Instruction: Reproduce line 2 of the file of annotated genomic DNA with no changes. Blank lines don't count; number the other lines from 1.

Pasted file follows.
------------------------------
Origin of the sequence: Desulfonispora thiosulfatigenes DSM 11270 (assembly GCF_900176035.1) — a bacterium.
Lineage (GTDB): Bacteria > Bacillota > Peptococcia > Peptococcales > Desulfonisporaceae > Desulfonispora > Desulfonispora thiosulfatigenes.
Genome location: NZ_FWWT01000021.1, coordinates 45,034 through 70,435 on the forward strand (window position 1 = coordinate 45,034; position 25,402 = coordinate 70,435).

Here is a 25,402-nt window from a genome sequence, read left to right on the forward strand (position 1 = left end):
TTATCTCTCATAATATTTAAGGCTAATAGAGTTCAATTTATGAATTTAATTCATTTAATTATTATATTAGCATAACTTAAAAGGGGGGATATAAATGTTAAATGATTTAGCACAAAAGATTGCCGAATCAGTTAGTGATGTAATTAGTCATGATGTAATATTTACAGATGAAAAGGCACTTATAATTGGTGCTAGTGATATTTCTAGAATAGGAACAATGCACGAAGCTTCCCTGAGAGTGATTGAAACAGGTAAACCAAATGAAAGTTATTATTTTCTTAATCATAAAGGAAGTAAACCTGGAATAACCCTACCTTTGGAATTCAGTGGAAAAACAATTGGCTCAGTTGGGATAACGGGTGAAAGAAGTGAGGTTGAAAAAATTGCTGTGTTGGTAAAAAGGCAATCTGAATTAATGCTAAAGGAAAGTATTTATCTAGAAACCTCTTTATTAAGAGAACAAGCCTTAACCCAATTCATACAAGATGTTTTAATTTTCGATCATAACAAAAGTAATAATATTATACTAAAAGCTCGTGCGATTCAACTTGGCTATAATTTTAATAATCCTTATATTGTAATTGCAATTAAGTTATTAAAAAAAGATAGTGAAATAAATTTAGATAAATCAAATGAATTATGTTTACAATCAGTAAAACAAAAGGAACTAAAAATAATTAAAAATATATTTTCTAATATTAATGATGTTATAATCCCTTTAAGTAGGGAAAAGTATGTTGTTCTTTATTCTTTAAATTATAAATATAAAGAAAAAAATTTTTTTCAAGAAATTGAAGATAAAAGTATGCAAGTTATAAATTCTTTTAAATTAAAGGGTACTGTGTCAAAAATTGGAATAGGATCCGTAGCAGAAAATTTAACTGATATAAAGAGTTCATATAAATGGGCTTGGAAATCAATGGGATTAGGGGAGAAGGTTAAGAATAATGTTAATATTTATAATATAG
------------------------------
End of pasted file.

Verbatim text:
Lineage (GTDB): Bacteria > Bacillota > Peptococcia > Peptococcales > Desulfonisporaceae > Desulfonispora > Desulfonispora thiosulfatigenes.